An introduction to Reconceiving Loss Magazine by New Yorker contributor Daniel Raeburn:

A few years after our daughter was born dead, my wife and I took a writing class from the cartoonist Lynda Barry. The class was called “Writing the Unthinkable.” Of course that’s what I was doing: writing the unthinkable. It had been several years since I’d held my daughter’s body, but I still didn’t know how to think about that moment, and about her–even though I thought about her all day, every day. She’d stopped living, but I couldn’t stop being her father.

At the class, something Lynda said struck me. People sometimes think of writing as an imitation of therapy, she said, but these people have it backwards. It’s actually the reverse: therapy is an imitation of writing.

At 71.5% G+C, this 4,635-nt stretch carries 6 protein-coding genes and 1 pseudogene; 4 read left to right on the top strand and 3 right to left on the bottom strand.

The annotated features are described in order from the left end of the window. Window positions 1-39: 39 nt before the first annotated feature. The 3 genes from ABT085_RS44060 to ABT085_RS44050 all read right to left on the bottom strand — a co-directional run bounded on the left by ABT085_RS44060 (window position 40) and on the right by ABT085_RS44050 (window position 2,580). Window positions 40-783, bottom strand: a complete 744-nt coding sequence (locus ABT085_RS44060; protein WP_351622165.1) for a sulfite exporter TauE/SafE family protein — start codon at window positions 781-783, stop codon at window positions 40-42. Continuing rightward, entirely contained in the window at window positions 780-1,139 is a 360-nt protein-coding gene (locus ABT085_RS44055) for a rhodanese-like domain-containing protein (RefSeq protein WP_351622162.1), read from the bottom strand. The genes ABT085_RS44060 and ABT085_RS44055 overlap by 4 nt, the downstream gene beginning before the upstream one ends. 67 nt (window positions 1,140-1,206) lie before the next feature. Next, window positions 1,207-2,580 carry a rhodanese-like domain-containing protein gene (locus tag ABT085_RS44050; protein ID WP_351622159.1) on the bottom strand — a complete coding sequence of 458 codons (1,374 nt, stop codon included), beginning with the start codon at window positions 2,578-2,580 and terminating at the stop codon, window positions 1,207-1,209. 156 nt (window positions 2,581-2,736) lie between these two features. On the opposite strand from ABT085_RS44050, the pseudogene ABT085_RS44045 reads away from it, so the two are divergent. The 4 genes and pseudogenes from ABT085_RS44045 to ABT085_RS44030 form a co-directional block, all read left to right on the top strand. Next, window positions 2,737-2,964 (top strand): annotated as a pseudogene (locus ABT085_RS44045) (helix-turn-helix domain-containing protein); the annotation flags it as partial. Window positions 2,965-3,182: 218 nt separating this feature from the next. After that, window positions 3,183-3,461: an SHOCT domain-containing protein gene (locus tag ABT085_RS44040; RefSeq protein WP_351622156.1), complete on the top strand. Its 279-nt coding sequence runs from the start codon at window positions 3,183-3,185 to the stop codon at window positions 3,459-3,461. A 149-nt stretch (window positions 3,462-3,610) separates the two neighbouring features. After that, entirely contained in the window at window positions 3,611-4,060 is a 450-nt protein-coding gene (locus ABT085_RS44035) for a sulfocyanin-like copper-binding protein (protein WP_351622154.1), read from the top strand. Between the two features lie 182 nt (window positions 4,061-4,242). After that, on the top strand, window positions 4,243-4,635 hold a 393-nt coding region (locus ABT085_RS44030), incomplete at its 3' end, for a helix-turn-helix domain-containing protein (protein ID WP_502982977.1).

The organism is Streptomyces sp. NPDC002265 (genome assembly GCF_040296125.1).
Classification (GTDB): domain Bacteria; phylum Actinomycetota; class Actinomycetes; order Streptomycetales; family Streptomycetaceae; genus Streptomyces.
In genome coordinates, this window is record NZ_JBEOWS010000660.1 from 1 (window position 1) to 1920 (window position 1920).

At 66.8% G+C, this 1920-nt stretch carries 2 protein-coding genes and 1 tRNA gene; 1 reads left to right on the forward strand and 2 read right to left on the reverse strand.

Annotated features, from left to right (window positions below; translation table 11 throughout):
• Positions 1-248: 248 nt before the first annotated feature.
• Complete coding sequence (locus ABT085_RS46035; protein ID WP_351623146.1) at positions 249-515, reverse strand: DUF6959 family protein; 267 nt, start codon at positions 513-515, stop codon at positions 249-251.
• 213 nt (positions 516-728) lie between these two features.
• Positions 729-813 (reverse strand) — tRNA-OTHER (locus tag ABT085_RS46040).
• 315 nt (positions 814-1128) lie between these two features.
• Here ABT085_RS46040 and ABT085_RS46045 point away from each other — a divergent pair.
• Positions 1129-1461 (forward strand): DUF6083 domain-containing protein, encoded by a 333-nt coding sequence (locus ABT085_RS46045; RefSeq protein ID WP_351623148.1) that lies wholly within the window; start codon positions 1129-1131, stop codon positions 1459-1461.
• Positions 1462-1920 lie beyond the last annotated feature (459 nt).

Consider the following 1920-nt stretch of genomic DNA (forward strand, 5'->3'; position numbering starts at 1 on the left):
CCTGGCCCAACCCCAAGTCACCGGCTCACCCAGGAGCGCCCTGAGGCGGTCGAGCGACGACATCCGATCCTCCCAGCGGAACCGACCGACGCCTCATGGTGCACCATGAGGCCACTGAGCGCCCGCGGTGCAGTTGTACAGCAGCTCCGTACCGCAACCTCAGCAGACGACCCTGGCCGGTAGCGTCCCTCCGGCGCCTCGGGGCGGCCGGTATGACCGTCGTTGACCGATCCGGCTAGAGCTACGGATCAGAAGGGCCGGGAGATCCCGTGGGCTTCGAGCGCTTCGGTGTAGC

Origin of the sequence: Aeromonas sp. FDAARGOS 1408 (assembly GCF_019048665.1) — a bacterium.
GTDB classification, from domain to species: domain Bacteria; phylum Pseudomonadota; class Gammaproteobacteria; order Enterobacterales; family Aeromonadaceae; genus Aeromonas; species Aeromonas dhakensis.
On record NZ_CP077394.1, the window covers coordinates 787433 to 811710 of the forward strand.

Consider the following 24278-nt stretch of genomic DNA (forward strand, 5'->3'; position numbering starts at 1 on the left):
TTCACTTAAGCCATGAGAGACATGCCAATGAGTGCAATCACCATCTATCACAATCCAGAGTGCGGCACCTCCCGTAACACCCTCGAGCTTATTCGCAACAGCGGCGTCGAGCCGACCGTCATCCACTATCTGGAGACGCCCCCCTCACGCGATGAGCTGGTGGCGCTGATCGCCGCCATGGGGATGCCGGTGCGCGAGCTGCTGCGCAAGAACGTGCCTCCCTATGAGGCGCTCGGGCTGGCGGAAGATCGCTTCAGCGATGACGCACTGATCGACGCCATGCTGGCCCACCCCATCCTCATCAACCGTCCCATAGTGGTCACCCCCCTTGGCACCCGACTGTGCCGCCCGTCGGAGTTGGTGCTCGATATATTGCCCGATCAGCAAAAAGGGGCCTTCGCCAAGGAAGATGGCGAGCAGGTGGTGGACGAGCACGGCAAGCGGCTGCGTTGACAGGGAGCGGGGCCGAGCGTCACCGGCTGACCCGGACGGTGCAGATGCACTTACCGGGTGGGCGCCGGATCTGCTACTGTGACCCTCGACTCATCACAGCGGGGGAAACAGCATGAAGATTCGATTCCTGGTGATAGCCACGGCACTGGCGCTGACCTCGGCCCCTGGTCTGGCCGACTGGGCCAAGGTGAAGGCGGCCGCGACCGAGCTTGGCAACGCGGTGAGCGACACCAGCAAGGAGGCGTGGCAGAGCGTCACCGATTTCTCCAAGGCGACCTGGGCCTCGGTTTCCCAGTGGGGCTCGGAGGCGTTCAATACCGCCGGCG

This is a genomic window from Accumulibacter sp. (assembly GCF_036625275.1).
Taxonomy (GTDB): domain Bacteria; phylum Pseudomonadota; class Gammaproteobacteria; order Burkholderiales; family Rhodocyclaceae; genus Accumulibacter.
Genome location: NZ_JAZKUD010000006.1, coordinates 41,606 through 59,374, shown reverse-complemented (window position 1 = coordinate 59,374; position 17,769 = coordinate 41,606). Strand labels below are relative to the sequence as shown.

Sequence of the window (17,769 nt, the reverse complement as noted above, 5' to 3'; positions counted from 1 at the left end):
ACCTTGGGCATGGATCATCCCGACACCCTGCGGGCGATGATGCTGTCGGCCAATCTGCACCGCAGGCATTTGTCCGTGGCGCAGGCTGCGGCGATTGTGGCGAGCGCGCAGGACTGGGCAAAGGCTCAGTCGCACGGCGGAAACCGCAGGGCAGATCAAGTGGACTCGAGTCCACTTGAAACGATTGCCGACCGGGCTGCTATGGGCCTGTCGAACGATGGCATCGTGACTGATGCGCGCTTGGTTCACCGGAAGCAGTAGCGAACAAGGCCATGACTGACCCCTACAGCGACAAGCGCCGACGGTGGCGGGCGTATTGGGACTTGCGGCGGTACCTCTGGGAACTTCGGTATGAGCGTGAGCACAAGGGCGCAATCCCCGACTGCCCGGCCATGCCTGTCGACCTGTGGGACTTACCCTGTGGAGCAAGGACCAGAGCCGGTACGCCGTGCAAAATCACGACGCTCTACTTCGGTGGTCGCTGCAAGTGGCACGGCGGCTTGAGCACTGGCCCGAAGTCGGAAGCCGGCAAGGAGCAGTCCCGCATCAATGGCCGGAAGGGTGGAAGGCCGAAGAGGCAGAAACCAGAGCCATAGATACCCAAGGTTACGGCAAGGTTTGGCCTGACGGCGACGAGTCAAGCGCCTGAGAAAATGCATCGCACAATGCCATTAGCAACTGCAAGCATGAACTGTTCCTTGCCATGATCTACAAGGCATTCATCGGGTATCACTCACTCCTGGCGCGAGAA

Deep down I’d always known this, and yet I’d never really realized it, not until Lynda articulated it. Like therapy, writing is narrative. It’s taking the raw, senseless material of this world and shaping it into something that’s not so senseless, into something that we can live with. A story. And after the death of a child, that’s what we need: a story that we can live with.

Nobody knows better than I that the death of a child is ultimately random and in that sense meaningless. But by writing about that death, we’re actually writing about life. We’re making something out of the void, something that is more meaningful, and more true, for being invented.

For Raeburn’s remembrance of his stillborn daughter Irene, read Vessels. For his account of the subsequent birth of his daughter Willa, read Department of Amplification, Willa Raeburn: Born May 22, 2006.

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